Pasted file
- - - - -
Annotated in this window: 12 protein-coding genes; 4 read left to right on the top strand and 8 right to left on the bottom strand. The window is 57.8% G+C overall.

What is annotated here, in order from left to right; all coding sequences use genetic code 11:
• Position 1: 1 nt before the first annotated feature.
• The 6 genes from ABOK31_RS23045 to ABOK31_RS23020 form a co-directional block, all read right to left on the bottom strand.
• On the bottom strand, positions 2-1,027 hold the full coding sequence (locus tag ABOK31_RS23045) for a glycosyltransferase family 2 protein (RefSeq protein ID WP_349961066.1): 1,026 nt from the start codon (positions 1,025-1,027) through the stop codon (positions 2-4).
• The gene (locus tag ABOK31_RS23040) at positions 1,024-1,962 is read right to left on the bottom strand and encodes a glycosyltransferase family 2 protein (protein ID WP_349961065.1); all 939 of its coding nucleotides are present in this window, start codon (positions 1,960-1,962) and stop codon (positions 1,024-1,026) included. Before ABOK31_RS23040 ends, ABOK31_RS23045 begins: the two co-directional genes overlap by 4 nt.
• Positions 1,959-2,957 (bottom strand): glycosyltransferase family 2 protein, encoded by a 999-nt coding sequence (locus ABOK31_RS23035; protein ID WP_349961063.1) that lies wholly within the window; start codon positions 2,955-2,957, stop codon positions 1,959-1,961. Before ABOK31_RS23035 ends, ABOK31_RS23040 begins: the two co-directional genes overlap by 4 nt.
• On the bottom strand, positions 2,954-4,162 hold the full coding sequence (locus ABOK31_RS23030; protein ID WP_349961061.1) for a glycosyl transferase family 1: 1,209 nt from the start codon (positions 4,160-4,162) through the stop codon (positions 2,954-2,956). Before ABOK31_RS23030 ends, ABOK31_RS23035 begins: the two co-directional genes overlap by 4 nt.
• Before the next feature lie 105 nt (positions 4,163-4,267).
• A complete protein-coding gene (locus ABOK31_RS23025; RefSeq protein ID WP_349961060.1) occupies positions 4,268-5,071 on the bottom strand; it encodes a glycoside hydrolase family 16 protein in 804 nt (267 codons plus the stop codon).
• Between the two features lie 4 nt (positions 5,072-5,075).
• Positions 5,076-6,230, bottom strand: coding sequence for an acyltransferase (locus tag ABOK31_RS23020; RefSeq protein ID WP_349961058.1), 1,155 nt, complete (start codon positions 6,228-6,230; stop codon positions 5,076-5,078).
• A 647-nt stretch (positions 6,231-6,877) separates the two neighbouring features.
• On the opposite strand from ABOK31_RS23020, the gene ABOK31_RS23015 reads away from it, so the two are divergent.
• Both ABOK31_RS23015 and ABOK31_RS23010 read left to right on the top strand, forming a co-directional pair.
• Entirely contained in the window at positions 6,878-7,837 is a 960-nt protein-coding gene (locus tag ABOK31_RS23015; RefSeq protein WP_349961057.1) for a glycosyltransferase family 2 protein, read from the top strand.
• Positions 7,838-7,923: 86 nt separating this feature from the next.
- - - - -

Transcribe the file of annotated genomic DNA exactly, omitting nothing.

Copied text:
Annotated in this window: 12 protein-coding genes; 4 read left to right on the top strand and 8 right to left on the bottom strand. The window is 57.8% G+C overall.

What is annotated here, in order from left to right; all coding sequences use genetic code 11:
• Position 1: 1 nt before the first annotated feature.
• The 6 genes from ABOK31_RS23045 to ABOK31_RS23020 form a co-directional block, all read right to left on the bottom strand.
• On the bottom strand, positions 2-1,027 hold the full coding sequence (locus tag ABOK31_RS23045) for a glycosyltransferase family 2 protein (RefSeq protein ID WP_349961066.1): 1,026 nt from the start codon (positions 1,025-1,027) through the stop codon (positions 2-4).
• The gene (locus tag ABOK31_RS23040) at positions 1,024-1,962 is read right to left on the bottom strand and encodes a glycosyltransferase family 2 protein (protein ID WP_349961065.1); all 939 of its coding nucleotides are present in this window, start codon (positions 1,960-1,962) and stop codon (positions 1,024-1,026) included. Before ABOK31_RS23040 ends, ABOK31_RS23045 begins: the two co-directional genes overlap by 4 nt.
• Positions 1,959-2,957 (bottom strand): glycosyltransferase family 2 protein, encoded by a 999-nt coding sequence (locus ABOK31_RS23035; protein ID WP_349961063.1) that lies wholly within the window; start codon positions 2,955-2,957, stop codon positions 1,959-1,961. Before ABOK31_RS23035 ends, ABOK31_RS23040 begins: the two co-directional genes overlap by 4 nt.
• On the bottom strand, positions 2,954-4,162 hold the full coding sequence (locus ABOK31_RS23030; protein ID WP_349961061.1) for a glycosyl transferase family 1: 1,209 nt from the start codon (positions 4,160-4,162) through the stop codon (positions 2,954-2,956). Before ABOK31_RS23030 ends, ABOK31_RS23035 begins: the two co-directional genes overlap by 4 nt.
• Before the next feature lie 105 nt (positions 4,163-4,267).
• A complete protein-coding gene (locus ABOK31_RS23025; RefSeq protein ID WP_349961060.1) occupies positions 4,268-5,071 on the bottom strand; it encodes a glycoside hydrolase family 16 protein in 804 nt (267 codons plus the stop codon).
• Between the two features lie 4 nt (positions 5,072-5,075).
• Positions 5,076-6,230, bottom strand: coding sequence for an acyltransferase (locus tag ABOK31_RS23020; RefSeq protein ID WP_349961058.1), 1,155 nt, complete (start codon positions 6,228-6,230; stop codon positions 5,076-5,078).
• A 647-nt stretch (positions 6,231-6,877) separates the two neighbouring features.
• On the opposite strand from ABOK31_RS23020, the gene ABOK31_RS23015 reads away from it, so the two are divergent.
• Both ABOK31_RS23015 and ABOK31_RS23010 read left to right on the top strand, forming a co-directional pair.
• Entirely contained in the window at positions 6,878-7,837 is a 960-nt protein-coding gene (locus tag ABOK31_RS23015; RefSeq protein WP_349961057.1) for a glycosyltransferase family 2 protein, read from the top strand.
• Positions 7,838-7,923: 86 nt separating this feature from the next.